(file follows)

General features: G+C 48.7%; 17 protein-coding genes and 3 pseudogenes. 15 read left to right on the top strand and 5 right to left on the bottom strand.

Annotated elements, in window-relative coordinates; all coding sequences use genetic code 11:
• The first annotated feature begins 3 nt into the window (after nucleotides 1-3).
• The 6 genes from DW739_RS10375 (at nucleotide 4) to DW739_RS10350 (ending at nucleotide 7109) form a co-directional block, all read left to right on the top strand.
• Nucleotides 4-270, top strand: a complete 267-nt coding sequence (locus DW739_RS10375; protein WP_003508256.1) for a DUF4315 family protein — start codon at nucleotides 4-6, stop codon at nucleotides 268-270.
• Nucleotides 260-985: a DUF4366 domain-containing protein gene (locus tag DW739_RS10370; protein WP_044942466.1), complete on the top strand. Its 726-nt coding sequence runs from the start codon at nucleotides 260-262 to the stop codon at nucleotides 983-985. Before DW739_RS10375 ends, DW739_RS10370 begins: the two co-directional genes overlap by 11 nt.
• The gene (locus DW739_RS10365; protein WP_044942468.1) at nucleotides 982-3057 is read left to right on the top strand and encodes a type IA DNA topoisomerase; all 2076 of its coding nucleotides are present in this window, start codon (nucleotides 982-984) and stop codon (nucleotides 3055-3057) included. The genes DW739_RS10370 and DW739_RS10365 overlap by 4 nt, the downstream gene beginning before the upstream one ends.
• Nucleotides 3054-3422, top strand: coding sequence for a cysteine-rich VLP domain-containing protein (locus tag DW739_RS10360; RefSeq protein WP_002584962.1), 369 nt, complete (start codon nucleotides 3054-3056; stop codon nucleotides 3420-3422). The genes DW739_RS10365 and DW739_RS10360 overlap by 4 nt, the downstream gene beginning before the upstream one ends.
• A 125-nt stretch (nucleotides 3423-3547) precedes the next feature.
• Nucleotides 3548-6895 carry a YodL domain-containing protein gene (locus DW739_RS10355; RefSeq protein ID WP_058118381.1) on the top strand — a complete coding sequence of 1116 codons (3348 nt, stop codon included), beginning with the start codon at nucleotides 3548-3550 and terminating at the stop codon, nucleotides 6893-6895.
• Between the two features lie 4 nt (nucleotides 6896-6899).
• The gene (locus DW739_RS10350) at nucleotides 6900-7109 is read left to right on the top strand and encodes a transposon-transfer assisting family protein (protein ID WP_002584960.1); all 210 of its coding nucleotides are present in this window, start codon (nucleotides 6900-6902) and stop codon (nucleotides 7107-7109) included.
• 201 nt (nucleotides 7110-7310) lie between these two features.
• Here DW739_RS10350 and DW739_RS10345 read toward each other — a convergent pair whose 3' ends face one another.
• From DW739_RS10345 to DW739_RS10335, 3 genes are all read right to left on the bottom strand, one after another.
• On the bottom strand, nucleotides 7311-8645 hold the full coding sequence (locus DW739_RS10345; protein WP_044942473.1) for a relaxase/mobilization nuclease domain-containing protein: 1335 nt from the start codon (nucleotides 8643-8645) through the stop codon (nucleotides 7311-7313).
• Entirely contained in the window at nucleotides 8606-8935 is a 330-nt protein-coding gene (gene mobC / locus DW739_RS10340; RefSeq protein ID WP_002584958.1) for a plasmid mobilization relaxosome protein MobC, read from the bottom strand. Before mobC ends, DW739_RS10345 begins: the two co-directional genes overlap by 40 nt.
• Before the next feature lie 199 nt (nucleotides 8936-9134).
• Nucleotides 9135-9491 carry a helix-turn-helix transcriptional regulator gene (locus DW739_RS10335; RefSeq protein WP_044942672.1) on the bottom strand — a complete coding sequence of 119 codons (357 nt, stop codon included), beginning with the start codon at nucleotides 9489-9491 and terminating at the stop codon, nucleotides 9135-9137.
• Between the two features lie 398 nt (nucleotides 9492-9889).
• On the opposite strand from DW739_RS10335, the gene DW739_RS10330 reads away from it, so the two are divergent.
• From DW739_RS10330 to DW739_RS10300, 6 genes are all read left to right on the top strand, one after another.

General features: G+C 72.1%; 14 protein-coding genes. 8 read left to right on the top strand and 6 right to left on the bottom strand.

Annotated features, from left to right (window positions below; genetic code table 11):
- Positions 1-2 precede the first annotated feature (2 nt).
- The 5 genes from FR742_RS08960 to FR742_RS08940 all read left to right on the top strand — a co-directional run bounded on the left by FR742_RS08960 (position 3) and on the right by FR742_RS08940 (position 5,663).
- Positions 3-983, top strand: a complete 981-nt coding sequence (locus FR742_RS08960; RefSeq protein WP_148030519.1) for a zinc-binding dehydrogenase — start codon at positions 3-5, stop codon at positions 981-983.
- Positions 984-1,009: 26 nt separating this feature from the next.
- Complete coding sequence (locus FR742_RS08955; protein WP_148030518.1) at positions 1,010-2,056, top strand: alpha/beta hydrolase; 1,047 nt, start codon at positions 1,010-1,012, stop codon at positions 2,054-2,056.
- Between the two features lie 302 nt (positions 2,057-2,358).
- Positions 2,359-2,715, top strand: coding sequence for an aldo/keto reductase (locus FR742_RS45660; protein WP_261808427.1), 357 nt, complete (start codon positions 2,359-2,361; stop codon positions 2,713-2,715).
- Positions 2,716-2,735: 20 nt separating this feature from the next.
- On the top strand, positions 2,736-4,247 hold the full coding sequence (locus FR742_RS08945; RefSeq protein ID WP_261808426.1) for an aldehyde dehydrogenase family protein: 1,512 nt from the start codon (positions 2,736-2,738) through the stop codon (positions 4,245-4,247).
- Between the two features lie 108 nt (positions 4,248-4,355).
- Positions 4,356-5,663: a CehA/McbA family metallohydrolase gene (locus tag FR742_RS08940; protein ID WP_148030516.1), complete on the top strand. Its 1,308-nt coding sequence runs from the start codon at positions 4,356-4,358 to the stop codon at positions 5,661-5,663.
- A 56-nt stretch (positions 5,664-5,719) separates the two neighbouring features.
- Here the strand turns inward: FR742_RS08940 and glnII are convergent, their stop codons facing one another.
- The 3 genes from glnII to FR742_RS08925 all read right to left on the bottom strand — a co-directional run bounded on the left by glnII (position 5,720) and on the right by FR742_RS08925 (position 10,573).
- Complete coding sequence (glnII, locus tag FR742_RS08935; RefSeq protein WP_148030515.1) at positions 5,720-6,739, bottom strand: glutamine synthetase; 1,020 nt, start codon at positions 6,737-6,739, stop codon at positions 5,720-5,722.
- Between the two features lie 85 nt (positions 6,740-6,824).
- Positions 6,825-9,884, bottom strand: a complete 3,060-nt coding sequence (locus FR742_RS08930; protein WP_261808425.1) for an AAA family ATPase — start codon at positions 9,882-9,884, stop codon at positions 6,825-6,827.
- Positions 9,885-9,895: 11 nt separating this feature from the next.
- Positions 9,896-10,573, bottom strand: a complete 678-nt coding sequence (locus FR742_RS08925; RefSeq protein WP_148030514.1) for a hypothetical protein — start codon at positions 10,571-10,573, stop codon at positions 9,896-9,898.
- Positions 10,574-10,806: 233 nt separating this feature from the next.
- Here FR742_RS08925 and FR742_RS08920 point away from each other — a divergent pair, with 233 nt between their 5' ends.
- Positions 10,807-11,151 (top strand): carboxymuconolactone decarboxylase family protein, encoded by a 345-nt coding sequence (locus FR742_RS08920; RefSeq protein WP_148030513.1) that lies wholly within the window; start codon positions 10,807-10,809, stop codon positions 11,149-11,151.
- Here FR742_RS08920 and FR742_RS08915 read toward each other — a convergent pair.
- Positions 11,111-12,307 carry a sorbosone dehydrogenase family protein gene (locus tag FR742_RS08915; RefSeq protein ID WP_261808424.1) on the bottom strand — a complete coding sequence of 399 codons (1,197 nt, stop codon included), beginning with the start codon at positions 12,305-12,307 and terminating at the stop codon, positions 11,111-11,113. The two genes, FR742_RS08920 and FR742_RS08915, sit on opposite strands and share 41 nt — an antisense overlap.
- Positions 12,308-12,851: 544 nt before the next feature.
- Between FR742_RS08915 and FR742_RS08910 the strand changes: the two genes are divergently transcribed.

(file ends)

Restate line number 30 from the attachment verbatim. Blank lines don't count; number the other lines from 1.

- Between the two features lie 302 nt (positions 2,057-2,358).